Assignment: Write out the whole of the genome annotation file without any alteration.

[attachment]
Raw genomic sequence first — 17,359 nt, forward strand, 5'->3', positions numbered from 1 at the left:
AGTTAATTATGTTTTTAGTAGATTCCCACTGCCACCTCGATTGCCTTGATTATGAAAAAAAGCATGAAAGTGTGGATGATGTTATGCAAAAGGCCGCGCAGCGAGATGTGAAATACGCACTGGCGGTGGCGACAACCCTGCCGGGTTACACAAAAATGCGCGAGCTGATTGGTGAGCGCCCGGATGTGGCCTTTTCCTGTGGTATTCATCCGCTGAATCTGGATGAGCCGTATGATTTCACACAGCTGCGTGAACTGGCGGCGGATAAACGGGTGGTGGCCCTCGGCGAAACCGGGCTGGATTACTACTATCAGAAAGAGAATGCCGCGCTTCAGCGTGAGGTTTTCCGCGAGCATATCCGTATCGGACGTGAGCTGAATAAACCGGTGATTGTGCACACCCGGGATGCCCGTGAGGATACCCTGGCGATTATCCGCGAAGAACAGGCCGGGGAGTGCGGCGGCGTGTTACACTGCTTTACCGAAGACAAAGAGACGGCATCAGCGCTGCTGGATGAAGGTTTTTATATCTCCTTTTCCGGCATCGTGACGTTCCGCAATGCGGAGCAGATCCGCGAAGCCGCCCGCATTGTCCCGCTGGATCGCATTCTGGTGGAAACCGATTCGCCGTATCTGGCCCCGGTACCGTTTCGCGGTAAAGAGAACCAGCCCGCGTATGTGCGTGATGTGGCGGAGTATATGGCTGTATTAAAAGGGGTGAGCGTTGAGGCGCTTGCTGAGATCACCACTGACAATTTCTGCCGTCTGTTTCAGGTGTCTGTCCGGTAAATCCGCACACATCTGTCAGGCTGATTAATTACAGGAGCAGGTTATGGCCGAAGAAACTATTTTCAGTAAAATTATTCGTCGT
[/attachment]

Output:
Raw genomic sequence first — 17,359 nt, forward strand, 5'->3', positions numbered from 1 at the left:
AGTTAATTATGTTTTTAGTAGATTCCCACTGCCACCTCGATTGCCTTGATTATGAAAAAAAGCATGAAAGTGTGGATGATGTTATGCAAAAGGCCGCGCAGCGAGATGTGAAATACGCACTGGCGGTGGCGACAACCCTGCCGGGTTACACAAAAATGCGCGAGCTGATTGGTGAGCGCCCGGATGTGGCCTTTTCCTGTGGTATTCATCCGCTGAATCTGGATGAGCCGTATGATTTCACACAGCTGCGTGAACTGGCGGCGGATAAACGGGTGGTGGCCCTCGGCGAAACCGGGCTGGATTACTACTATCAGAAAGAGAATGCCGCGCTTCAGCGTGAGGTTTTCCGCGAGCATATCCGTATCGGACGTGAGCTGAATAAACCGGTGATTGTGCACACCCGGGATGCCCGTGAGGATACCCTGGCGATTATCCGCGAAGAACAGGCCGGGGAGTGCGGCGGCGTGTTACACTGCTTTACCGAAGACAAAGAGACGGCATCAGCGCTGCTGGATGAAGGTTTTTATATCTCCTTTTCCGGCATCGTGACGTTCCGCAATGCGGAGCAGATCCGCGAAGCCGCCCGCATTGTCCCGCTGGATCGCATTCTGGTGGAAACCGATTCGCCGTATCTGGCCCCGGTACCGTTTCGCGGTAAAGAGAACCAGCCCGCGTATGTGCGTGATGTGGCGGAGTATATGGCTGTATTAAAAGGGGTGAGCGTTGAGGCGCTTGCTGAGATCACCACTGACAATTTCTGCCGTCTGTTTCAGGTGTCTGTCCGGTAAATCCGCACACATCTGTCAGGCTGATTAATTACAGGAGCAGGTTATGGCCGAAGAAACTATTTTCAGTAAAATTATTCGTCGT